Okay, the Netflix recommendations are slightly less rosy this week. Pretty much nobody liked Nicolas Winding-Refn's Only God Forgives, even the folks who liked his stylishly violent and violently stylish Drive. Not even the Ryan Gosling meme-rs could work up much enthusiasm for it. Then there's Bridegroom, which has won a bunch of audience awards at film festivals but which never does quite enough to justify its existence as a documentary, beyond how incredibly sad it is when beautiful young people die of tragic accidents. It's heart-wrenching, and the subjects are very likeable, but it's not quite a movie.
The better bet here is Crystal Fairy, which follows, among other young actors, Michael Cera on a road trip to South America, in order to get high off of a hallucinogenic cactus. Come for the drugs, but definitely stay for the triumphant return of Gaby Hoffman (Sleepless in Seattle; Now and Then), as a free spirit whose punch-line status is systematically shed in some really interesting ways.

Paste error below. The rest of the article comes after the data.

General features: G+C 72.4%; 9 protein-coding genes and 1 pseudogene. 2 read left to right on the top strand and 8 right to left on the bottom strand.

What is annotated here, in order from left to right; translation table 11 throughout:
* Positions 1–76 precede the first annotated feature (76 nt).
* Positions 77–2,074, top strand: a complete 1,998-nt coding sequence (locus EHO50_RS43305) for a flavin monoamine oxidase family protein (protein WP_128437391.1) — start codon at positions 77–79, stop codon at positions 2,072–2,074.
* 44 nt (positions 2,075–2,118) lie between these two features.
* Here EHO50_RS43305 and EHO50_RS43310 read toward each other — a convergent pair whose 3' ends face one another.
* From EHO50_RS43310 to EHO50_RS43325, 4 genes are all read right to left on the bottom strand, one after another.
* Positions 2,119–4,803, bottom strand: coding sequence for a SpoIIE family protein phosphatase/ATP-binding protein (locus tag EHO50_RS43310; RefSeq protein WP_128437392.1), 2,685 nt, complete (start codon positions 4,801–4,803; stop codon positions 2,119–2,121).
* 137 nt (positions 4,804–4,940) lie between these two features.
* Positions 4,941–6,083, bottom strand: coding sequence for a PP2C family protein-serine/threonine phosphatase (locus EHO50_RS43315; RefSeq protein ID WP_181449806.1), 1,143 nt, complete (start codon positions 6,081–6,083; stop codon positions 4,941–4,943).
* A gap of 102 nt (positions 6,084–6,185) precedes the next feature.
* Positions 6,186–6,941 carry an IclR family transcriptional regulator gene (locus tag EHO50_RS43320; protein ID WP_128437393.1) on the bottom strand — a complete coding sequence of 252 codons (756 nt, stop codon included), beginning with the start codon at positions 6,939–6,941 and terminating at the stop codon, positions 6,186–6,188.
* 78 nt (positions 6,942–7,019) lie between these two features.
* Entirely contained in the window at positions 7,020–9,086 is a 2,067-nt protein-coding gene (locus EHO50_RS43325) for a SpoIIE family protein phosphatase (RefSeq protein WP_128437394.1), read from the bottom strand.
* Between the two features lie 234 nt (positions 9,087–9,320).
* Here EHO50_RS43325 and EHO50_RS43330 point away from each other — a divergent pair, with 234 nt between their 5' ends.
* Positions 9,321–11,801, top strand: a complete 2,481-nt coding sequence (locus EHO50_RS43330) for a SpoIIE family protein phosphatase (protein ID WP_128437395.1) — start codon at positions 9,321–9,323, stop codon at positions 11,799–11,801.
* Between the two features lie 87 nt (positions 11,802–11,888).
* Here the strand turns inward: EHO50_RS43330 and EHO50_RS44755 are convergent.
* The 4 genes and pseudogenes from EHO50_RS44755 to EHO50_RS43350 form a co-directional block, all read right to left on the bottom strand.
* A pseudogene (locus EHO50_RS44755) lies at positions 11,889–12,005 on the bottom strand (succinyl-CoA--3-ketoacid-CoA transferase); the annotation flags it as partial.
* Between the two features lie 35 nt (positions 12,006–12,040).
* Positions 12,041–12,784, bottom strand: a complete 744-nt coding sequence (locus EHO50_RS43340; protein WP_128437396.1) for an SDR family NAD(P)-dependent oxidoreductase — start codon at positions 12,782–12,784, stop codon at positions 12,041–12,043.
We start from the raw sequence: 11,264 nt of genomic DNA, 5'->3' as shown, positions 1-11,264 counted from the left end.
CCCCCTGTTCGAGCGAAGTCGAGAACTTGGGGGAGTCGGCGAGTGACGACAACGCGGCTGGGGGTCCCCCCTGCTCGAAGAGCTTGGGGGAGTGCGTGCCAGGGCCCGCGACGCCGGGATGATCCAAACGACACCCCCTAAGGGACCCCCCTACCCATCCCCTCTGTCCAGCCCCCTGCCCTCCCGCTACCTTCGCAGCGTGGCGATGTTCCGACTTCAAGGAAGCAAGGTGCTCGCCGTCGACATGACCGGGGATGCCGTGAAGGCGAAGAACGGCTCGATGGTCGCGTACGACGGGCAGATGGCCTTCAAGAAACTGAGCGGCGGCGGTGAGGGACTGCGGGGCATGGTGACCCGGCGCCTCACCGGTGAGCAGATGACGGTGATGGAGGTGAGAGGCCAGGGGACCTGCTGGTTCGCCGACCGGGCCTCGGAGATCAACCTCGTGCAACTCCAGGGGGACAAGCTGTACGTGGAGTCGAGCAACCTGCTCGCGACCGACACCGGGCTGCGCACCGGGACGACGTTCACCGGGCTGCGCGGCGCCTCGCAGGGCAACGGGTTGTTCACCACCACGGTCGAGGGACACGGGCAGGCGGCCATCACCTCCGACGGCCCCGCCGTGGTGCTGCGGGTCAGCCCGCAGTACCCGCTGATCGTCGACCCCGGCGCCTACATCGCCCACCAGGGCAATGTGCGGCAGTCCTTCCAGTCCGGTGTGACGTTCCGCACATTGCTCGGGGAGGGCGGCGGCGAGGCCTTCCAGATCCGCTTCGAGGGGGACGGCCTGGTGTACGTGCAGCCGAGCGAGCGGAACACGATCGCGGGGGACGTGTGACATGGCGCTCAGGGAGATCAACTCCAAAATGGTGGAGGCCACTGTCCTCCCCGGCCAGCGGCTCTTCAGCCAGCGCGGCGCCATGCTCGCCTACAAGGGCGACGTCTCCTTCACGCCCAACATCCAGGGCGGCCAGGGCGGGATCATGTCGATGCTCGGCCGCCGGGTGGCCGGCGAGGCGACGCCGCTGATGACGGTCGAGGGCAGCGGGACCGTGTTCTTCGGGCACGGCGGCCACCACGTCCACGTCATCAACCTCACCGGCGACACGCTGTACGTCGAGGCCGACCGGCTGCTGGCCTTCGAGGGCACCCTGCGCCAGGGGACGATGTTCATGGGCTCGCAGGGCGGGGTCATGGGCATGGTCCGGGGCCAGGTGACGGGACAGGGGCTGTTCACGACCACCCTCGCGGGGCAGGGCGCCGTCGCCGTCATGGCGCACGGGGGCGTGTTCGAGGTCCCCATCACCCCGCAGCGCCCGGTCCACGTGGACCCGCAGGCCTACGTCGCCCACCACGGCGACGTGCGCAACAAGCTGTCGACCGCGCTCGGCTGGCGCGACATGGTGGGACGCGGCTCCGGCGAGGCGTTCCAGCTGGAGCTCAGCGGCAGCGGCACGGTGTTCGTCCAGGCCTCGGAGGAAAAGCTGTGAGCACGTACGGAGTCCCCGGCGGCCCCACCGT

Movies on TV
HBO's Saturday night premiere is the monster box-office performer of the first quarter of this year, Identity Thief. If you only see one Melissa McCarthy comedy from 2013 … get your hands on the BluRay for The Heat. That movie is excellent.
This article is from the archive of our partner The Wire.